Sunday school must also be coupled with "Bible-centred discipleship." In other news, the bishops reaffirmed their support of their primate, Archbishop Peter Akinola and the Gafcon movement within the Anglican Communion. Archbishop Akinola shared with the bishops the results of his December meeting with the Archbishop of Canterbury, Dr, Rowan Williams. The bishops responded that while they support his efforts to "build bridges", there could be "no compromise on the need for genuine repentance" by the US Episcopal Church.


The FELLOWSHIP OF CONFESSING ANGLICANS has a new website. It can be accessed at A statement at their website says, "We are participants in the Global Anglican Future Conference (GAFCON), are a fellowship of confessing Anglicans for the benefit of the Church and the furtherance of its mission. We are a fellowship of people united in the communion (koinonia) of the one Spirit and committed to work and pray together in the common mission of Christ. It is a confessing fellowship in that its members confess the faith of Christ crucified, stand firm for the gospel in the global and Anglican context, and affirm a contemporary rule, the Jerusalem Declaration, to guide the movement for the future. We are a fellowship of Anglicans, including provinces, dioceses, churches, missionary jurisdictions, para-church organizations and individual Anglican Christians whose goal is to reform, heal and revitalize the Anglican Communion and expand its mission to the world. The fellowship is not breaking away from the Anglican Communion. While acknowledging the nature of Canterbury as an historic see, we do not accept that Anglican identity is determined necessarily through recognition by the Archbishop of Canterbury. Building on the above doctrinal foundation of Anglican identity, we hereby publish the Jerusalem Declaration as the basis of our fellowship." Download PDF


>From the sublime to the ridiculous. The Rev. Sarah E. Gordy has taken over the building vacated by the evangelically driven Rev. Art Ward and his congregation in Tonawanda, NY. On Sunday, Gordy, an Episcopal priest, will celebrate her first liturgy as vicar of Holy Apostle Episcopal Church in the Town of Tonawanda. The mission parish was created by the Episcopal DIOCESE OF WESTERN NEW YORK following last month's departure of most members of the former St. Bartholomew's Episcopal Church, a large, conservative congregation that has been at odds for years with the direction of the national church. The church split from the diocese, which owns the church property, and relocated into a former synagogue less than a mile away, calling itself St. Bartholomew's Anglican Church. Now Gordy has the job of trying to pick up the pieces for the Episcopal Diocese. She begins with a parish of FOUR people and a determination to get past the past. "God bless them. We wish them well," Ward said. "But, realistically, I don't know how they're going to keep it open for more than a few months." This is proof that sound theology will empty a church faster than an economic recession.


VIRGINIA THEOLOGICAL SEMINARY will hire its second lesbian faculty member. The Board of Trustees has elected Dr. Elizabeth M. Kimball to join the Seminary's faculty as Director of the Center for the Ministry of Teaching (CMT) and Professor of Christian Formation and Educational Leadership. Dr. Kimball currently serves as a Research Scientist for Search Institute's Center for Spiritual Development in Childhood and Adolescence and as a faculty member in the College of Education at the University of Minnesota. According to Seminary Dean and President Ian Markham, Dr. Kimball will move to campus over the summer with her partner, Cathy Bouggy, and assume her duties as Director of the CMT on August 1, 2009. This is the seminary's second partnered same-sex professor. The first is a homiletics professor who was hired several years ago.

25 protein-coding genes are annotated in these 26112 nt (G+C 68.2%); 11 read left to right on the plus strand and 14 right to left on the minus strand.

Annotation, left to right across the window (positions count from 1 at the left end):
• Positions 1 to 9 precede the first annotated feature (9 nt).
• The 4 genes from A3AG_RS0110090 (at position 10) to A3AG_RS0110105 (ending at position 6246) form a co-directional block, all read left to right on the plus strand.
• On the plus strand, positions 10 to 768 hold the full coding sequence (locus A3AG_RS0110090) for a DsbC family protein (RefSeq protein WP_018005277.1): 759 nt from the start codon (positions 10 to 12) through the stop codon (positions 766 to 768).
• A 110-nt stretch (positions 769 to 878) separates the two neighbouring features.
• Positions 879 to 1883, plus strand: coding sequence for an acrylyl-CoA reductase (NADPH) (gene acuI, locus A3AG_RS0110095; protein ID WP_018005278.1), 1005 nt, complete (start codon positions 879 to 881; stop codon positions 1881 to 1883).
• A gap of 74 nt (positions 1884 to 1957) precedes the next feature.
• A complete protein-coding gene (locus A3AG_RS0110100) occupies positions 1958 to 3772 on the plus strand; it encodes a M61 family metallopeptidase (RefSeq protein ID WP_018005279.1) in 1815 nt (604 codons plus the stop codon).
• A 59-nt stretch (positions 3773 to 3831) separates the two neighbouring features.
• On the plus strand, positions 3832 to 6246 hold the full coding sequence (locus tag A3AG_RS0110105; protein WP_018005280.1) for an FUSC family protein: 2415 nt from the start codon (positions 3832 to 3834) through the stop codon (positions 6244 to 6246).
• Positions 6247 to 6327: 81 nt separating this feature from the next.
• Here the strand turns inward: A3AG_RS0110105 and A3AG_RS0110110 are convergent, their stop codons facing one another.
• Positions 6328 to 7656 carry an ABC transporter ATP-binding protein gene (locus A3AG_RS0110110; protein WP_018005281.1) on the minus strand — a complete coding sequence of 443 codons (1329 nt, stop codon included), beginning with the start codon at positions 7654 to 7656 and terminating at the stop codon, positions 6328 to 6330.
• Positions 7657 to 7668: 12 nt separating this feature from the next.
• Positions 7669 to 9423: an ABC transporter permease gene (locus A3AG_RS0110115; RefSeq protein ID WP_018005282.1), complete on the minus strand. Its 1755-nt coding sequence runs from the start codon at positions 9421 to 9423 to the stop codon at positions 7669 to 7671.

VOL welcomes new readers from Saudi Arabia, Libya, Tunisia, Algeria and Morocco this week. We hope and pray that the stories, news analysis, commentary and devotionals will find a place in your life and ministry.


JOKE OF THE WEEK: I laughed out loud when I read the reference to the "Saudi rehabilitation program for former jihadists." Now that would be sort of like the Episcopal Church's rehab program for former liberal revisionists. Bishop Gene Robinson of Alcoholics Anonymous fame could drag out the "higher power" he now says he believes in.


Dear friends, 

By the time you read this digest I will be heading out the door to cover the annual Anglican Mission in Americas (AMiA) conference in Greensboro, NC. From there I will fly in the company of Rwandan Archbishop Emmanuel Kolini to Alexandria, Egypt, in order to cover the Primates meeting. I would ask for your prayers for our safety and for wisdom for the primates who will be meeting in conclave to consider our future as one communion. I will be posting stories directly from Egypt to the website and I will have special digests for both the AMiA and Primates conference. In due course, both will have special links at VOL's website: 

PLEASE consider a tax-deductible donation to help defray costs to attend these conferences. No one covers the Anglican world like VOL. We were delighted recently to receive a donation from a priest in Japan, indicating the global reach VOL with its breadth of coverage.

You can send a tax deductible donation to:

1236 Waterford Rd., 
West Chester, PA 19380 

Or you can make a donation through PAYPAL by hitting this link 

All Blessings, 


PS. A SPECIAL MESSAGE TO ALL 70 VOL READERS IN EGYPT. It would be an honor and a privilege to meet with as many of you as possible while I am in your country. I will be there from Feb. 1-7. If you would like to contact me, send an e-mail to david at I will respond immediately.

More information about the VirtueOnline mailing list